The other top winners: Kate Winslet, best actress for the Holocaust-themed drama "The Reader"; Sean Penn, best actor for the title role of "Milk"; Heath Ledger, supporting actor for "The Dark Knight"; and Penelope Cruz, supporting actress for "Vicky Cristina Barcelona."
A story of hope amid squalor in Mumbai, India, "Slumdog Millionaire" came in with 10 nominations, its eight wins including adapted screenplay, cinematography, editing and both music Oscars (score and song).
"Just to say to Mumbai, all of you who helped us make the film and all of those of you who didn't, thank you very much. You dwarf even this guy," Boyle said, holding up his directing Oscar.
The filmmakers accepted the best-picture trophy surrounded by both the adult professional actors who appeared among the cast of relative unknowns and some of the children the British director cast from the slums of Mumbai.
The film follows the travails and triumphs of Jamal, an orphan who artfully dodges a criminal gang that mutilates children to make them more pitiable beggars. Jamal witnesses his mother's violent death, endures police torture and struggles with betrayal by his brother, while single-mindedly hoping to reunite with the lost love of his childhood.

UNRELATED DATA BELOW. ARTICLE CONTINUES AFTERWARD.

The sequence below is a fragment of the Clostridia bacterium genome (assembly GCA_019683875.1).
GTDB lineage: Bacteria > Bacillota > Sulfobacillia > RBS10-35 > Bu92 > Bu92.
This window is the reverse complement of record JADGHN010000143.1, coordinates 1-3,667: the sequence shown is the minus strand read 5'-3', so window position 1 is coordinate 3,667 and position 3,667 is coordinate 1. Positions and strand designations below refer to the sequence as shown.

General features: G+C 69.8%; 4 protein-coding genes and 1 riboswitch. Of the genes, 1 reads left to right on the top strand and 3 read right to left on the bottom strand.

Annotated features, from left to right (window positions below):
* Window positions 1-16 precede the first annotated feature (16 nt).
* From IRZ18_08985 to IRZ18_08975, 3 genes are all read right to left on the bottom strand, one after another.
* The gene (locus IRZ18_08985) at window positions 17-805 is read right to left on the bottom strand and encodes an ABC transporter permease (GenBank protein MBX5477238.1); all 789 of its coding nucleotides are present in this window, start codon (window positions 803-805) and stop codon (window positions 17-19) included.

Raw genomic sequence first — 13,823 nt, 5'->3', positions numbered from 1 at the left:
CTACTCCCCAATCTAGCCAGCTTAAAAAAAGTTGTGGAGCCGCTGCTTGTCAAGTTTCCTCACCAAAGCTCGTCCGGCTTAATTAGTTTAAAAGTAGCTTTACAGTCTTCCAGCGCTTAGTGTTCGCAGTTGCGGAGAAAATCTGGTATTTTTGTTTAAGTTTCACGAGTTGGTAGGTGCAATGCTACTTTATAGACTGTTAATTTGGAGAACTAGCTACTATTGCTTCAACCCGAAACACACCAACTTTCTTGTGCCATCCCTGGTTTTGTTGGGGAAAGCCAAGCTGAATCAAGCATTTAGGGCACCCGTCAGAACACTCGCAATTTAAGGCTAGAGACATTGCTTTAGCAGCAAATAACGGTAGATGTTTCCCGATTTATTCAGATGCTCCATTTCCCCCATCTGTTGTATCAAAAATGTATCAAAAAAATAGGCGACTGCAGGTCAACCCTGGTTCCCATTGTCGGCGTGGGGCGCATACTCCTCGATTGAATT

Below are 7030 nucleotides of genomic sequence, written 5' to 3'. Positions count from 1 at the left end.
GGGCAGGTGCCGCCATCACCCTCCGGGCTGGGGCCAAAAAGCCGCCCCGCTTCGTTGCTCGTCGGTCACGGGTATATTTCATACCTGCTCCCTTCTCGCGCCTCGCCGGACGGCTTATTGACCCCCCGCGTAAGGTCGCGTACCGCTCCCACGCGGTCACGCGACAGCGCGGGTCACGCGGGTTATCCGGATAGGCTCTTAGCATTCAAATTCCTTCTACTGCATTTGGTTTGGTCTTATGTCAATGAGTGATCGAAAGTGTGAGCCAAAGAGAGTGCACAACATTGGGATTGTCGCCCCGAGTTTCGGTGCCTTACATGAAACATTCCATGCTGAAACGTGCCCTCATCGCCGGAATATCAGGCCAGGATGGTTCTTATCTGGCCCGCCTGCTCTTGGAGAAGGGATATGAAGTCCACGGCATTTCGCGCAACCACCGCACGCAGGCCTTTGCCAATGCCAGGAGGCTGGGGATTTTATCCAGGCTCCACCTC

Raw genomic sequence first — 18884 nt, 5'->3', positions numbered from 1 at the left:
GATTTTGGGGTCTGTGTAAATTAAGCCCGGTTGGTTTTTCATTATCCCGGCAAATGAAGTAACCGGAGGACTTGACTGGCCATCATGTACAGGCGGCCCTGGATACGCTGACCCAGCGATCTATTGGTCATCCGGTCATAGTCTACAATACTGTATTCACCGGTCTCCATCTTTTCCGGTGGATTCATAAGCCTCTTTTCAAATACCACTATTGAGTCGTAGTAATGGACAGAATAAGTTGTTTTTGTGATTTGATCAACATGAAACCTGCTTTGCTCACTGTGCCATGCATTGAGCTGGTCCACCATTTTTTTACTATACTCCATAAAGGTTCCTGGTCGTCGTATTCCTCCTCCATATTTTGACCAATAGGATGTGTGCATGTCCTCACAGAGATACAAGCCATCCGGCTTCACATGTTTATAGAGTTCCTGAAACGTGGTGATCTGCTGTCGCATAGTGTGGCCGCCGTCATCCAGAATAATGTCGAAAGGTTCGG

Fate rewards Jamal, whose story unfolds through flashbacks as he recalls how he came to know the answers that made him a champion on India's version of the TV game show "Who Wants to Be a Millionaire?"
"Slumdog Millionaire" also received the biggest bounce at the box office of the best-picture nominees.
The rags-to-riches tale brought in an extra $54 million domestically since its nomination Jan. 22 - more than doubling its gross since its November premiere, to $98 million to date.
By David Germain